Will the Liberal’s Succeed on any of their Main Campaign Promises?

The House of Commons returns for its fall sitting today. This is the halfway point for the Trudeau government. The Liberals will have to prove they can keep at least one major campaign promise in their first mandate.

Justin Trudeau
Justin Trudeau backstage with media prior to his talk at the University of Waterloo in March 2006
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Failing Federal Promises

The House of Commons returns for its fall sitting today. This is the halfway point for the Trudeau government.

The Liberals will have to prove they can keep at least one major campaign promise in their first mandate.

Justin Trudeau won a majority government in 2015 because it was a change election.

After almost a decade of Stephen Harper’s competent, but staid and arguably mean-spirited governance, Canadians were looking for something different.

Apparently, the Liberals made some promises to the Canadian public on how they would run the government without being committed to them.

Three Large Promises

The Liberals ran on three major campaign promises. The Liberals promised to reform the electoral system.

The Liberals promised to run $10 billion deficits to stimulate the economy.

Finally, the Liberals promised to legalize marijuana for recreational use in Canada.

The specific promise on electoral reform was that the 2015 election would be the last Canadian federal election conducted under our current first past the post electoral system.

That promise was quickly discarded. The Liberals face a challenge primarily from the NDP on that issue, and in fact, a petition attacking this Liberal promise was the largest petition of 2016, reaching over 100,000 signatures.

Increasing Deficits

The National Post provides a chart detailing Canada’s growing deficit.

The Liberals promised to run $10 billion yearly deficits to kick-start the economy.

The deficit last year was more than double the $10 billion promised and is forecast to be almost triple the promised amount in the current fiscal year.

The Liberals face a challenge from the Conservatives on the fiscal front.

Recreational legalization

Marijuana legalization is the only major promise the Liberals made in 2015 that they may still be able to keep.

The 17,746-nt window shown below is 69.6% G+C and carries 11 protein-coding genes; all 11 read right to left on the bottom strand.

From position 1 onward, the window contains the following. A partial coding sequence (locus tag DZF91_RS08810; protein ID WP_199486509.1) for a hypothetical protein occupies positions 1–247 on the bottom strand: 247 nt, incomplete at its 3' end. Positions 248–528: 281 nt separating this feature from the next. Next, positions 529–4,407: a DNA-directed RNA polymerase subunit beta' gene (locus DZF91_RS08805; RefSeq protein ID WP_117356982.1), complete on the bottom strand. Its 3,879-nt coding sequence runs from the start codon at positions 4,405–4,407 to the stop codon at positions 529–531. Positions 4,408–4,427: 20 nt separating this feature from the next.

They have promised to make marijuana legal for personal consumption this coming Canada Day.

The Liberals have promised to allow the provinces and territories to manage distribution in their jurisdictions. Ontario and New Brunswick are the only provinces to announce plans for distribution.

Both provinces are lead by Liberal governments so it shouldn’t be a surprise that both have promised to keep sales in government hands.

Creating more civil service jobs will add to their base of support at the expense of stated public benefits of marijuana legalization.

Black Market

Two of the primary stated benefits of legalization were increased government revenues and a reduction in the black market.

The best way to maximize government revenue is to let the private sector handle the sale of marijuana. This also offers the benefit of lower costs to consumers which is a key component in eliminating the black market.

If Trudeau’s Liberals actually deliver on marijuana legalization in the next nine months they are on the path to doing it the wrong way.

This puts the Liberals in a real bind. If they want to get marijuana legalization right they need to take a step back and figure out how to do it the right way.

That means the Liberals could enter the 2019 election having met none of its major campaign promises.

Given the slipshod manner that has characterized most things Justin Trudeau has done as Prime Minister, it is reasonable to expect whatever the Liberals finally do on the pot file will be with an eye to Justin’s public image with very little consideration paid to acting in the best interest of Canadians.


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Burt Schoeppe

Burt is a dedicated CPA based in Edmonton. When not at work assessing financial competencies he can be found cheering for the Oilers or the Redskins. In terms of the economy, he advocates for fiscal responsibility at all levels of government.

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